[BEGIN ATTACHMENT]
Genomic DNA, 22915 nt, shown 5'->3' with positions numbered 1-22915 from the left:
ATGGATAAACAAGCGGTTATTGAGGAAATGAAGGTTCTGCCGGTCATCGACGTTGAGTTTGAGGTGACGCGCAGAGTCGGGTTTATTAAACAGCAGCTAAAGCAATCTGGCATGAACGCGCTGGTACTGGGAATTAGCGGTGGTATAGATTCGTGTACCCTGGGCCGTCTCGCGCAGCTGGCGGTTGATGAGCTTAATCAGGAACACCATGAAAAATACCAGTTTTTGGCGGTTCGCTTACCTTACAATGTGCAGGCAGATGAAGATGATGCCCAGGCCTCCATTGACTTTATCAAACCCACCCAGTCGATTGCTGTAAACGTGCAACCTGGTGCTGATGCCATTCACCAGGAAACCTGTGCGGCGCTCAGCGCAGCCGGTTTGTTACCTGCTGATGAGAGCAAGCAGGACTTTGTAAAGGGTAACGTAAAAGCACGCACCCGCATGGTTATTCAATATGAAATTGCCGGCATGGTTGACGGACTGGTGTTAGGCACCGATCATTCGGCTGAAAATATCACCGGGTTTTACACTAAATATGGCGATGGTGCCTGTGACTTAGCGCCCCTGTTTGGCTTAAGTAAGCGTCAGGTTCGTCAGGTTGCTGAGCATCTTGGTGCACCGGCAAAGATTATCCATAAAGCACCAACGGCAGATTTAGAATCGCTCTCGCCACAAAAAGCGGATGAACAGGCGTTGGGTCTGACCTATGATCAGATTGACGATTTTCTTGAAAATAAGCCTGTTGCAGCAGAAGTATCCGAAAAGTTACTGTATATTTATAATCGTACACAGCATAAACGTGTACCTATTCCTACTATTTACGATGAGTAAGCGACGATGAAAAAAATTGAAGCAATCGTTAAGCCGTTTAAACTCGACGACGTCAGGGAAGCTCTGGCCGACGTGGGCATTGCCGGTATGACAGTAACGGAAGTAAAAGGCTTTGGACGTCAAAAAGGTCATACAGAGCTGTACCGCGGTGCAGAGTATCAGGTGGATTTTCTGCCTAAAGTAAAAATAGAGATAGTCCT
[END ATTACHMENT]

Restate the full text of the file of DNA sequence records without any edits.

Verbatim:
Genomic DNA, 22915 nt, shown 5'->3' with positions numbered 1-22915 from the left:
ATGGATAAACAAGCGGTTATTGAGGAAATGAAGGTTCTGCCGGTCATCGACGTTGAGTTTGAGGTGACGCGCAGAGTCGGGTTTATTAAACAGCAGCTAAAGCAATCTGGCATGAACGCGCTGGTACTGGGAATTAGCGGTGGTATAGATTCGTGTACCCTGGGCCGTCTCGCGCAGCTGGCGGTTGATGAGCTTAATCAGGAACACCATGAAAAATACCAGTTTTTGGCGGTTCGCTTACCTTACAATGTGCAGGCAGATGAAGATGATGCCCAGGCCTCCATTGACTTTATCAAACCCACCCAGTCGATTGCTGTAAACGTGCAACCTGGTGCTGATGCCATTCACCAGGAAACCTGTGCGGCGCTCAGCGCAGCCGGTTTGTTACCTGCTGATGAGAGCAAGCAGGACTTTGTAAAGGGTAACGTAAAAGCACGCACCCGCATGGTTATTCAATATGAAATTGCCGGCATGGTTGACGGACTGGTGTTAGGCACCGATCATTCGGCTGAAAATATCACCGGGTTTTACACTAAATATGGCGATGGTGCCTGTGACTTAGCGCCCCTGTTTGGCTTAAGTAAGCGTCAGGTTCGTCAGGTTGCTGAGCATCTTGGTGCACCGGCAAAGATTATCCATAAAGCACCAACGGCAGATTTAGAATCGCTCTCGCCACAAAAAGCGGATGAACAGGCGTTGGGTCTGACCTATGATCAGATTGACGATTTTCTTGAAAATAAGCCTGTTGCAGCAGAAGTATCCGAAAAGTTACTGTATATTTATAATCGTACACAGCATAAACGTGTACCTATTCCTACTATTTACGATGAGTAAGCGACGATGAAAAAAATTGAAGCAATCGTTAAGCCGTTTAAACTCGACGACGTCAGGGAAGCTCTGGCCGACGTGGGCATTGCCGGTATGACAGTAACGGAAGTAAAAGGCTTTGGACGTCAAAAAGGTCATACAGAGCTGTACCGCGGTGCAGAGTATCAGGTGGATTTTCTGCCTAAAGTAAAAATAGAGATAGTCCT